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Upper airway obstruction
Other Resources UpToDate PubMed

Upper airway obstruction

Contributors: Benjamin L. Mazer MD, MBA, David Sullo MD
Other Resources UpToDate PubMed


Upper airway obstruction is a narrowing of the oropharynx, larynx, or trachea. It is often a medical emergency.
  • In children, upper airway obstruction is primarily allergic, infectious (croup, epiglottitis, abscess), or caused by foreign body aspiration.
  • While adults may also suffer from upper airway obstruction of an infectious etiology, it is more commonly caused by malignancy, trauma, or inflammatory diseases.
The subsite of the obstruction may be a helpful indication of its cause:
  • The supraglottic region can be obstructed by croup, supraglottitis, epiglottitis, neck abscess, Ludwig angina, or angioedema.
  • The glottic region can be obstructed iatrogenically (eg, prolonged intubation, complications during thoracic or anterior neck surgery, botulinum toxin injection), with paralysis of the vocal cords.
  • The subglottic / tracheal region can be obstructed by subglottic stenosis.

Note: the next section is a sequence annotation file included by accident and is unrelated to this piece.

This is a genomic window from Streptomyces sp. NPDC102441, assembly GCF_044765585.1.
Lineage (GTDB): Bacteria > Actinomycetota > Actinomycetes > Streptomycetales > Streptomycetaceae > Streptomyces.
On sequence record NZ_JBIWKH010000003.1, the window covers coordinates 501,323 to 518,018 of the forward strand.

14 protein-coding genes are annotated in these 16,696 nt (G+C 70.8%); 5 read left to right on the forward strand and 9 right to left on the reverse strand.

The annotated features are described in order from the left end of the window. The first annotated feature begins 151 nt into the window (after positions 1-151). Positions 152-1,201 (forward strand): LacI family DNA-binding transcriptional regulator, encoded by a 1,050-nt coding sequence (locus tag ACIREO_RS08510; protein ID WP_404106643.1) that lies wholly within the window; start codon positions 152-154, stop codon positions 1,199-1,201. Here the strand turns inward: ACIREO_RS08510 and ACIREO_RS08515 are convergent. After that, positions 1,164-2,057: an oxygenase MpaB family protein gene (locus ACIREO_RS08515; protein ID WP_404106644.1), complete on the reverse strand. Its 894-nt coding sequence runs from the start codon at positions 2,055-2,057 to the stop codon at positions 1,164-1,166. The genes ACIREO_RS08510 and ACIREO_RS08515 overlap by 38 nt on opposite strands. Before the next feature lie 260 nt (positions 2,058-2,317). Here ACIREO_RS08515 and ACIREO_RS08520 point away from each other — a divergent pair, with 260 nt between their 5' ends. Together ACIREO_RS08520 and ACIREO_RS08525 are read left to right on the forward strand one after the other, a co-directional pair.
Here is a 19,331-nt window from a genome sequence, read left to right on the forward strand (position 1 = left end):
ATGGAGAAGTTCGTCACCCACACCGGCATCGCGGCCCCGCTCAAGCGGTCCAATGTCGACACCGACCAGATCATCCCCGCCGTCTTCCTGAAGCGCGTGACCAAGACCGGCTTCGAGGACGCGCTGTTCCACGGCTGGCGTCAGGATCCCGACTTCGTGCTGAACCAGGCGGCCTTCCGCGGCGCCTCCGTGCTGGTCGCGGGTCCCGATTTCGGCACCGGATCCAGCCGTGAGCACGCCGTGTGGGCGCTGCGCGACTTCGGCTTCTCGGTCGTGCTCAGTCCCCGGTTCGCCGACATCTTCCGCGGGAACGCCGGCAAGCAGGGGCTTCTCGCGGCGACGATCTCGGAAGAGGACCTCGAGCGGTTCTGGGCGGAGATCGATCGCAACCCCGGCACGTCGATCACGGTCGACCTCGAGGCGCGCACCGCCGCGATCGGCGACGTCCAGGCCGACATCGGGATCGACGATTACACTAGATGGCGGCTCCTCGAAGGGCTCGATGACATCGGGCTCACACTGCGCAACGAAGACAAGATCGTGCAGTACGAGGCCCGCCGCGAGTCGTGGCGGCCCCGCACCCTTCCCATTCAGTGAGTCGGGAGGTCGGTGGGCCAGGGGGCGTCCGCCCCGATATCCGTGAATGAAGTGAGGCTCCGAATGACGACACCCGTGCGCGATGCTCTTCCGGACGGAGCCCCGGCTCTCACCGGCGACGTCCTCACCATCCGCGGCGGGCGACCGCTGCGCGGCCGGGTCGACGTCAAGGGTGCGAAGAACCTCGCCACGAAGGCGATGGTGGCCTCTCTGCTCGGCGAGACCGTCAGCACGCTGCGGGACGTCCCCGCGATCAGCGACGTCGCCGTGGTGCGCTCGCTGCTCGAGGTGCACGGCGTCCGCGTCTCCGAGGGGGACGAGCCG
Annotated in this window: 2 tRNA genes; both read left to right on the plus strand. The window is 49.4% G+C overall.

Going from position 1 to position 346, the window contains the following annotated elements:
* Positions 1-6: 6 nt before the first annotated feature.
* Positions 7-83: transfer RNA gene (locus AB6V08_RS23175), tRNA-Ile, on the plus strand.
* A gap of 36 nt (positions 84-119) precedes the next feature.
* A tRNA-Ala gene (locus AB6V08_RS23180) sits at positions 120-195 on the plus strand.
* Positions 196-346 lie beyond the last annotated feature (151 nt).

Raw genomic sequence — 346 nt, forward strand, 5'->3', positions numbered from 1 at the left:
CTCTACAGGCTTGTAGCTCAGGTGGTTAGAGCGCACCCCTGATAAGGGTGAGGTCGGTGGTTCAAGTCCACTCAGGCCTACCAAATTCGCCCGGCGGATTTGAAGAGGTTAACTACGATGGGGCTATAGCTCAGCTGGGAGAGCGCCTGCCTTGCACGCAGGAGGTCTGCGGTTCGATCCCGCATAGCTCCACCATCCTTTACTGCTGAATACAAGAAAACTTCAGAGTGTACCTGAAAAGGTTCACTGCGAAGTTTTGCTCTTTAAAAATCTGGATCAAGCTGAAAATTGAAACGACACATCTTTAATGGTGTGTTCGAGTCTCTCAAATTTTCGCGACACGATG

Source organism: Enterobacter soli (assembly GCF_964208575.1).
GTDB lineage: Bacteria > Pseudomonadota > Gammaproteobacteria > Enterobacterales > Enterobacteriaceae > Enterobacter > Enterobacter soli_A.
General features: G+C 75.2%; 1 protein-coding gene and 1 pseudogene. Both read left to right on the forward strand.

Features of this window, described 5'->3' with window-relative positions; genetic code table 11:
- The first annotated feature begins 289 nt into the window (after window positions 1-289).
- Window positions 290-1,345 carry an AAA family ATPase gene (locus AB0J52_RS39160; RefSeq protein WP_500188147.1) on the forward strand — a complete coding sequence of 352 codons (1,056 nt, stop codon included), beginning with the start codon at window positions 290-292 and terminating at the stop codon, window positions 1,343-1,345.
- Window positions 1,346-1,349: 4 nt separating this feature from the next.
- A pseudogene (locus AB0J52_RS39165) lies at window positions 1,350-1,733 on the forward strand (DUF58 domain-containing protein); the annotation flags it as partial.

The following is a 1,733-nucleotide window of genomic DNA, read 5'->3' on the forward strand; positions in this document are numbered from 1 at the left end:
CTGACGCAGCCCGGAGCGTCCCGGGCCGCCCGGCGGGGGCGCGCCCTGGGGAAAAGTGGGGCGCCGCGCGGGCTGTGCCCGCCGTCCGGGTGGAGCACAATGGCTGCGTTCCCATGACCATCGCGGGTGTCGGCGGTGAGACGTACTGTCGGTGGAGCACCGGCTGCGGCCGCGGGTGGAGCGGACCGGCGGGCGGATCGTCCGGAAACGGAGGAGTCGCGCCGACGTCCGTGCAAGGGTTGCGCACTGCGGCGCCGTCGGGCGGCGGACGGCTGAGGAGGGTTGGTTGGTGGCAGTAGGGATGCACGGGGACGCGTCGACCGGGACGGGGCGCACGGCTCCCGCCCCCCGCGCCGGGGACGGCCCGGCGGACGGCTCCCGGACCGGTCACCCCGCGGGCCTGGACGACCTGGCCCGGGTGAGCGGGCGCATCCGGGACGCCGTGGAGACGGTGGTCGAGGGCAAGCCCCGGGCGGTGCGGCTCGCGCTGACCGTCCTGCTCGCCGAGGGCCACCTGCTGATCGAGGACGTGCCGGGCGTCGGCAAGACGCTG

• In addition, foreign bodies, tumors, polyps, inhalation injuries, and traumatic injuries can affect any of these regions.
Upper airway obstruction characteristically presents with stridor. Signs of more severe airway obstruction include respiratory distress, tachypnea, use of accessory muscles of respiration, and agitation. Severe upper airway obstruction can cause abnormalities of blood gases, including hypoxemia, which can lead to cardiac arrest.

Treatment is dependent on the underlying etiology; however, intubation may be required in severe cases regardless of the cause.


J98.8 – Other specified respiratory disorders

79688008 – Respiratory obstruction

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Last Updated:01/23/2024
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Upper airway obstruction
A medical illustration showing key findings of Upper airway obstruction : Agitation, Drooling, Hoarseness, Mental status alteration, Tachycardia, Dyspnea, RR increased, Stridor, Hypoxia
Copyright © 2024 VisualDx®. All rights reserved.